Have you found yourself toying with the idea of signing up for a triathlon? You’re not alone. The sport has reached an all-time high in popularity, according to Reuters, with the total number of participants rising 59 percent from 2008 to 2011.
See? I’m not the only one jawing about it.
While people get into the sport for any number of reasons — finding a new challenge, incorporating cross-training, because their friends are doing it, etc. — there’s one thing many of us veterans have in common. We did plenty wrong in our first race.
Now here’s the good news: You get to benefit from the mistakes of those who went before you; most notably, from our very own Susan Lacke, who wrote the book (literally) on prepping for your first tri.
No Meat Triathlete: Triathlon Roadmap was released just a few weeks ago, and let me tell you, Susan has done a fantastic job of sharing her tips and knowledge in a way that’s fun, readable, newbie-friendly and — most importantly — super, super informative. She covers everything from training guidelines for all three sports to tips to use on the actual race day. Plus, there’s a ton of really useful information about training on a plant-based diet (although, let me be clear — even if you have zero intention of following a vegetarian or vegan diet ever in your life, there’s still so much good triathlon info in there that you’re going to get your money’s worth. Honest.).
This isn’t just a “do this, don’t do that,” type of book — Susan provides examples, both from herself and fellow triathletes (like yours truly) of what works, what doesn’t and why certain seemingly insignificant things, like which foot you put down on your bike, are so important.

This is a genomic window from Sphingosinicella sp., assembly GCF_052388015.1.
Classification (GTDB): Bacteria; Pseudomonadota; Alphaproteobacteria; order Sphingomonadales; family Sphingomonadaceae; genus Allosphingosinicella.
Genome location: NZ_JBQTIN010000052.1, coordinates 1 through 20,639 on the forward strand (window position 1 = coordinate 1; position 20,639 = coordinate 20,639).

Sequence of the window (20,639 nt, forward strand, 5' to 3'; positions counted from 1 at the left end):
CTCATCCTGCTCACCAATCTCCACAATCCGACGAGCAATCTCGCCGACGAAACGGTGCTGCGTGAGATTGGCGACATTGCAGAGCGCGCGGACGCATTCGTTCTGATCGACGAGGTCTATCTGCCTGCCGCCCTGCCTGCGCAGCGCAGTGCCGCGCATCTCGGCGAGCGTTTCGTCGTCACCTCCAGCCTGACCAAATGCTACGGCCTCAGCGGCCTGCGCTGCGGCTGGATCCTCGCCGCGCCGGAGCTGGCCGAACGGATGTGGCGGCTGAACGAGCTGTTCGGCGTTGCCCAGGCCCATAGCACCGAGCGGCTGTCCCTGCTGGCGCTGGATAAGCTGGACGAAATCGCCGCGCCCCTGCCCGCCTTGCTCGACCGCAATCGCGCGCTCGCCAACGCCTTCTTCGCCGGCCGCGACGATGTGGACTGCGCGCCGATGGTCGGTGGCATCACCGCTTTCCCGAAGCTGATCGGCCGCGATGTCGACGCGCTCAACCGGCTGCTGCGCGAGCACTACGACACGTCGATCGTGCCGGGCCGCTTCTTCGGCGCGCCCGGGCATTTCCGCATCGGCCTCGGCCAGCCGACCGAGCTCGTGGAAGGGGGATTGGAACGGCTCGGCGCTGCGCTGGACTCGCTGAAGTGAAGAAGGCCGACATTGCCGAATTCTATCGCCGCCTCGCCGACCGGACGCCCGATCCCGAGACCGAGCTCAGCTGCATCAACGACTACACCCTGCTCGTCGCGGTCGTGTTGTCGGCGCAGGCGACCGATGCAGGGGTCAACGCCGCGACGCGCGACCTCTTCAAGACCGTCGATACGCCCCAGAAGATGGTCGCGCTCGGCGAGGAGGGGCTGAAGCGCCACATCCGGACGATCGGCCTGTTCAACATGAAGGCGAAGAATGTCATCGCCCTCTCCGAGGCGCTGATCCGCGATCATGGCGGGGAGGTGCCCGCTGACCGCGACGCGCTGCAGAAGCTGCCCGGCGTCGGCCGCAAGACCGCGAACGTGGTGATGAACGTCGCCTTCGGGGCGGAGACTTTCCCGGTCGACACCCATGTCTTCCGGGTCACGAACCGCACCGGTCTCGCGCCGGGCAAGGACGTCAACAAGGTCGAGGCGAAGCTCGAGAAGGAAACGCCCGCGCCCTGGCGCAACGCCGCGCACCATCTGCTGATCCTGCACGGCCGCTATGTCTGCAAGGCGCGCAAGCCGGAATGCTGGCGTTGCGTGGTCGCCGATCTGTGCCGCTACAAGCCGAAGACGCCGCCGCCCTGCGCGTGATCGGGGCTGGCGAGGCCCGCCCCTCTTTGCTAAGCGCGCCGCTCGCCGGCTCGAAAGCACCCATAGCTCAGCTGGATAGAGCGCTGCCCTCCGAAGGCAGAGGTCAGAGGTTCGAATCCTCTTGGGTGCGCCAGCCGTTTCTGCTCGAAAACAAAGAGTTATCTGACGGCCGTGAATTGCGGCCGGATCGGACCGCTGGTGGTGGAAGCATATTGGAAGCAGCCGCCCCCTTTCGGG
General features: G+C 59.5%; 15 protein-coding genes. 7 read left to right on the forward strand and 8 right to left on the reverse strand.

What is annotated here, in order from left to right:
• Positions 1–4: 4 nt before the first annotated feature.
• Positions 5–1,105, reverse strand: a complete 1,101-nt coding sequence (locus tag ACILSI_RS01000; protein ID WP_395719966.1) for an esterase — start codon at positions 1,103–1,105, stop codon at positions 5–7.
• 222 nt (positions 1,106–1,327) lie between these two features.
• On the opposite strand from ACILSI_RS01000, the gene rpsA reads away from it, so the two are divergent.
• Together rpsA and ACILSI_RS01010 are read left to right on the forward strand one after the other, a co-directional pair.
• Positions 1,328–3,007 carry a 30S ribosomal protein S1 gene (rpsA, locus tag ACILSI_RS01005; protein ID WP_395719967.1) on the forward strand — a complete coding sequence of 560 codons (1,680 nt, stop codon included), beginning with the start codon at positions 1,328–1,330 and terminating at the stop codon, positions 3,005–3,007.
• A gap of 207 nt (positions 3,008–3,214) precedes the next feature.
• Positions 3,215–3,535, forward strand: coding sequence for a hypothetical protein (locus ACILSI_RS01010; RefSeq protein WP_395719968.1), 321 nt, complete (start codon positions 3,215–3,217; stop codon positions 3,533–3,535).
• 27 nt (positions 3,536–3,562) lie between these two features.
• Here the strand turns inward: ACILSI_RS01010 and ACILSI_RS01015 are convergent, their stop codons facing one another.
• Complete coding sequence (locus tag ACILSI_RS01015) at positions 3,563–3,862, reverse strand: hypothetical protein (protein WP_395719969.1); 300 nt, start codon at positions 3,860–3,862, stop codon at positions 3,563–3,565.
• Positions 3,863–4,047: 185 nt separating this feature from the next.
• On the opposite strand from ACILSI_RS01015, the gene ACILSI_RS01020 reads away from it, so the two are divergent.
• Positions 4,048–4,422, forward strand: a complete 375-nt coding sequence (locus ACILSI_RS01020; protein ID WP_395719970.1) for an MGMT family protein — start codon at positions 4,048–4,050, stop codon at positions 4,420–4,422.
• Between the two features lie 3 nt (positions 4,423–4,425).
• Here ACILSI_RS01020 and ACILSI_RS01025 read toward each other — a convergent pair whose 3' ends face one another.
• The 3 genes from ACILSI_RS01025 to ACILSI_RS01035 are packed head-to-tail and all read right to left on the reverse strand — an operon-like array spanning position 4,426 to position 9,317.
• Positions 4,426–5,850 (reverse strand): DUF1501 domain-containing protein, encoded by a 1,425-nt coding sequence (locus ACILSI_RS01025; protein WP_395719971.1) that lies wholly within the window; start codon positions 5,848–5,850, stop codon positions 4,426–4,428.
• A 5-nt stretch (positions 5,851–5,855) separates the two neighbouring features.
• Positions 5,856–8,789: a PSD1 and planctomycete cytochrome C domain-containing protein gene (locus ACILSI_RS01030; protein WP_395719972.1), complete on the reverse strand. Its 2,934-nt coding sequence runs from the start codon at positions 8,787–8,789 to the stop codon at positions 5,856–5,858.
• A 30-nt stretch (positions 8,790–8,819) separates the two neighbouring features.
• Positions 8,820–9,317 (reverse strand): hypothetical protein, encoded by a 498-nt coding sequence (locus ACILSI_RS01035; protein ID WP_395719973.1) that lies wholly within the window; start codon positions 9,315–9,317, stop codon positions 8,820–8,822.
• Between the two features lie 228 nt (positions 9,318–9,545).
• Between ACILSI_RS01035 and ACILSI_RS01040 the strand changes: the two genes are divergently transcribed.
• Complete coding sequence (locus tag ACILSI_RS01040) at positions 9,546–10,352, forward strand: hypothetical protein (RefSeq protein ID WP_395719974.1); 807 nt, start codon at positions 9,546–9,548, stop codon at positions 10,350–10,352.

The book also includes a 12-week training program, a two-week meal plan that you can follow verbatim or use as a guideline, and helpful extras like a goal-setting worksheet, shopping lists, a race-day packing list (oh my god, if only I’d had one of these for my first tri! What was I thinking?), a basic bike maintenance guide and a video showing you how to change a flat tire. Because you’re going to get one, and trust me, you don’t want to have to rely on your more bike-savvy friends to fix it for you.
One of the best parts of this book, though, is the fact that Susan’s personality really comes through on the pages — it’s like getting advice from a good friend who isn’t afraid to tell you how it is. And, if you’re not yet familiar with her particular sense of humor, well, just read on. Or, if you’re already totally into it, you can find it here for $27.